Like children chasing butterflies, last night the Bruins hounded the faster, more talented Montréal Canadians for sixty minutes of breathless playoff hockey. Yeah, it was a nice break from the plodding presidential pundits, but its outcome was from a dusty old blueprint, etched in the ice like a perfect figure eight. The Canadiens always beat the Bruins in the playoffs. Well, almost always. After losing four straight years (‘84-‘87), I was there when the home team finally ousted the bleu, blanc et rouge at the old Garden in 1988.
Just like when we used to bitch about the Yankees and a “curse,” the Habs were just better. The Bruins are a likable team, and hockey like last night will bring back fans to some extent, but until they’re willing to pay for talent that can “light the lamp,” the B’s will be golfing while other teams sip from the Cup.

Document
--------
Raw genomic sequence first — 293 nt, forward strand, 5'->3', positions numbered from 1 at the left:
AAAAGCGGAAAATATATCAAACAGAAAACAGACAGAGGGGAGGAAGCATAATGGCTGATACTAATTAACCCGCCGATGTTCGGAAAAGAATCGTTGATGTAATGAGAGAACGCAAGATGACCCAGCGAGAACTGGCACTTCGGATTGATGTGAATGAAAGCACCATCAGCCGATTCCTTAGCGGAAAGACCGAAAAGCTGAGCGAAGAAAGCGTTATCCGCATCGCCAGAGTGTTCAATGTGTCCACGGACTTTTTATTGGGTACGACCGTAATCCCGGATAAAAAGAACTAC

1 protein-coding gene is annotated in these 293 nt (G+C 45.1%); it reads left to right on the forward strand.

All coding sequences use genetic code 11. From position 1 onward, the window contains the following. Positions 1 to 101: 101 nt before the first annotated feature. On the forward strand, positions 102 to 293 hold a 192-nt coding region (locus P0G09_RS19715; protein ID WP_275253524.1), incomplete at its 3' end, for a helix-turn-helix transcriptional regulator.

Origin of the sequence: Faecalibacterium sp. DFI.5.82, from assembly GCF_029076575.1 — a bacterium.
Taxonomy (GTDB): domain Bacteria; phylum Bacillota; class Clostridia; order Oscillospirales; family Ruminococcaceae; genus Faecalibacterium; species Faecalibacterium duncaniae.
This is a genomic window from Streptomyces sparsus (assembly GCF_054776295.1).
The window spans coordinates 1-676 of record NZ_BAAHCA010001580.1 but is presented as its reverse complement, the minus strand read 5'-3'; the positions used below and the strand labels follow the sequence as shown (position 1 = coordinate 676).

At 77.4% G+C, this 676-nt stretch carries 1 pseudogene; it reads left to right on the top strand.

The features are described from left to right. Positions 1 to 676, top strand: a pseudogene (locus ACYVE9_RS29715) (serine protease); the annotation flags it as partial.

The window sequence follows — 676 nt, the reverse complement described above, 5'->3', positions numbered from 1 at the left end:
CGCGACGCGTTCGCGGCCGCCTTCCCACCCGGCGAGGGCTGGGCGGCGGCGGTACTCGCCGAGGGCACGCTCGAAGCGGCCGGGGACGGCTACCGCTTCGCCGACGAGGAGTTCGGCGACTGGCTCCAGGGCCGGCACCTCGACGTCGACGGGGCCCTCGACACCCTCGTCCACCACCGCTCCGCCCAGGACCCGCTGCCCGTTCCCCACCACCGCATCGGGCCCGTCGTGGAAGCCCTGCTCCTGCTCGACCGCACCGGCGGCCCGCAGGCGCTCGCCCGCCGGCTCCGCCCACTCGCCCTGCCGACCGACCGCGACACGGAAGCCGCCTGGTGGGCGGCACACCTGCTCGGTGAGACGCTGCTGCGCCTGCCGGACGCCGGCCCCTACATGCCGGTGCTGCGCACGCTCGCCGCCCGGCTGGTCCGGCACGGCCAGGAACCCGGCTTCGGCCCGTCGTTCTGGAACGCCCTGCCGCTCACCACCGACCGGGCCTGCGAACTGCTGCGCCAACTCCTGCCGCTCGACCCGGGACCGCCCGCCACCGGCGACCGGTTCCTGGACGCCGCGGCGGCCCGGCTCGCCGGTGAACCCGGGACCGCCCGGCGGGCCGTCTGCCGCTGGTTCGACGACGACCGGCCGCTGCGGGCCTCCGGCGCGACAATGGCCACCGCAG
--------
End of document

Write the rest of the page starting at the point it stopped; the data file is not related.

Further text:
“29 long years.” That’s what I recall the TV announcer saying after Bobby Orr potted a Cup winner in 1970. At 11 years old, 29 years seemed more than a lifetime, but the sad reality is it’s now been 36 years since their last Cup in 1972.
Since then it’s been one team after another with decent goaltending and defense, but a limited bunch of “muckers” up front who can’t score when it counts. Last night in a furious and scoreless game, Glen Murray had the Bruins’ best chance of the night at 10:55 of the second period, set up dead in the slot, but he shot the puck into the Montreal net minder. About nine minutes later, Montreal got their chance and buried it along with the Bruins, 1-0.
Murray said, “Got to put that in. Big time of the game.” Yeah, we know.
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